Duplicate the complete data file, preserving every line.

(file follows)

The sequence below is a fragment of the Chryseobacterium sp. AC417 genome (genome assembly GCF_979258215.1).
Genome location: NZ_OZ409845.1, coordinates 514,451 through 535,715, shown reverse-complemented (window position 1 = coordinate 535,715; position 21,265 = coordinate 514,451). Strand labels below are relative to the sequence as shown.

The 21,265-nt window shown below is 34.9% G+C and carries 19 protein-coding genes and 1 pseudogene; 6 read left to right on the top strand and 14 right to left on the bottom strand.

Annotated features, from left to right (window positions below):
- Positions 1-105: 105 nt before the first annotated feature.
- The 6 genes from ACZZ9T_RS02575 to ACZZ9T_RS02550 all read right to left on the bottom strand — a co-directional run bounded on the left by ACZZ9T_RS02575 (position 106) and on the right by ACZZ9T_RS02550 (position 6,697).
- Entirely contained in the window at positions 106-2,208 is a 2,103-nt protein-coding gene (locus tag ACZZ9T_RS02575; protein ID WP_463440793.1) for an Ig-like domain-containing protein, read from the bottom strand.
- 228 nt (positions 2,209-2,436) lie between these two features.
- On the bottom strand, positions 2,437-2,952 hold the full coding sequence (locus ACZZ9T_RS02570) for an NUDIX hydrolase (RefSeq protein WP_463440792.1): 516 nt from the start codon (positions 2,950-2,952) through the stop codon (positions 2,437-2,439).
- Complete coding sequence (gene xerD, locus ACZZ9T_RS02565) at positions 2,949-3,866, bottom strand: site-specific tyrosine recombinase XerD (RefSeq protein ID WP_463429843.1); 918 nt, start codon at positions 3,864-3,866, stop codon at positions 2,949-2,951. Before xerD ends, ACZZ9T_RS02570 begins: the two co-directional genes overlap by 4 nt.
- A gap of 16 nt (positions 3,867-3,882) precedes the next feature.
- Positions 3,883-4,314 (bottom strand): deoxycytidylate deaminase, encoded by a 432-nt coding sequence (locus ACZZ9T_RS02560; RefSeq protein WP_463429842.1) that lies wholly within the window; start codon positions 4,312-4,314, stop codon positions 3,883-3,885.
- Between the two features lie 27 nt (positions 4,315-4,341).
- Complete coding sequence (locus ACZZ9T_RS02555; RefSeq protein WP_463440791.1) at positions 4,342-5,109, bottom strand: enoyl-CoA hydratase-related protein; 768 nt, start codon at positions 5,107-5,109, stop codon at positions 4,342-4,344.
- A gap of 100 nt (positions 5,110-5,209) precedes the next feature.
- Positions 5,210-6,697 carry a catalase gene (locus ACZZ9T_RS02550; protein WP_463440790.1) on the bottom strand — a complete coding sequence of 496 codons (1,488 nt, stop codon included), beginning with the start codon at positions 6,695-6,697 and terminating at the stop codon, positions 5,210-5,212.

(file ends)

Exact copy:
The sequence below is a fragment of the Chryseobacterium sp. AC417 genome (genome assembly GCF_979258215.1).
Genome location: NZ_OZ409845.1, coordinates 514,451 through 535,715, shown reverse-complemented (window position 1 = coordinate 535,715; position 21,265 = coordinate 514,451). Strand labels below are relative to the sequence as shown.

The 21,265-nt window shown below is 34.9% G+C and carries 19 protein-coding genes and 1 pseudogene; 6 read left to right on the top strand and 14 right to left on the bottom strand.

Annotated features, from left to right (window positions below):
- Positions 1-105: 105 nt before the first annotated feature.
- The 6 genes from ACZZ9T_RS02575 to ACZZ9T_RS02550 all read right to left on the bottom strand — a co-directional run bounded on the left by ACZZ9T_RS02575 (position 106) and on the right by ACZZ9T_RS02550 (position 6,697).
- Entirely contained in the window at positions 106-2,208 is a 2,103-nt protein-coding gene (locus tag ACZZ9T_RS02575; protein ID WP_463440793.1) for an Ig-like domain-containing protein, read from the bottom strand.
- 228 nt (positions 2,209-2,436) lie between these two features.
- On the bottom strand, positions 2,437-2,952 hold the full coding sequence (locus ACZZ9T_RS02570) for an NUDIX hydrolase (RefSeq protein WP_463440792.1): 516 nt from the start codon (positions 2,950-2,952) through the stop codon (positions 2,437-2,439).
- Complete coding sequence (gene xerD, locus ACZZ9T_RS02565) at positions 2,949-3,866, bottom strand: site-specific tyrosine recombinase XerD (RefSeq protein ID WP_463429843.1); 918 nt, start codon at positions 3,864-3,866, stop codon at positions 2,949-2,951. Before xerD ends, ACZZ9T_RS02570 begins: the two co-directional genes overlap by 4 nt.
- A gap of 16 nt (positions 3,867-3,882) precedes the next feature.
- Positions 3,883-4,314 (bottom strand): deoxycytidylate deaminase, encoded by a 432-nt coding sequence (locus ACZZ9T_RS02560; RefSeq protein WP_463429842.1) that lies wholly within the window; start codon positions 4,312-4,314, stop codon positions 3,883-3,885.
- Between the two features lie 27 nt (positions 4,315-4,341).
- Complete coding sequence (locus ACZZ9T_RS02555; RefSeq protein WP_463440791.1) at positions 4,342-5,109, bottom strand: enoyl-CoA hydratase-related protein; 768 nt, start codon at positions 5,107-5,109, stop codon at positions 4,342-4,344.
- A gap of 100 nt (positions 5,110-5,209) precedes the next feature.
- Positions 5,210-6,697 carry a catalase gene (locus ACZZ9T_RS02550; protein WP_463440790.1) on the bottom strand — a complete coding sequence of 496 codons (1,488 nt, stop codon included), beginning with the start codon at positions 6,695-6,697 and terminating at the stop codon, positions 5,210-5,212.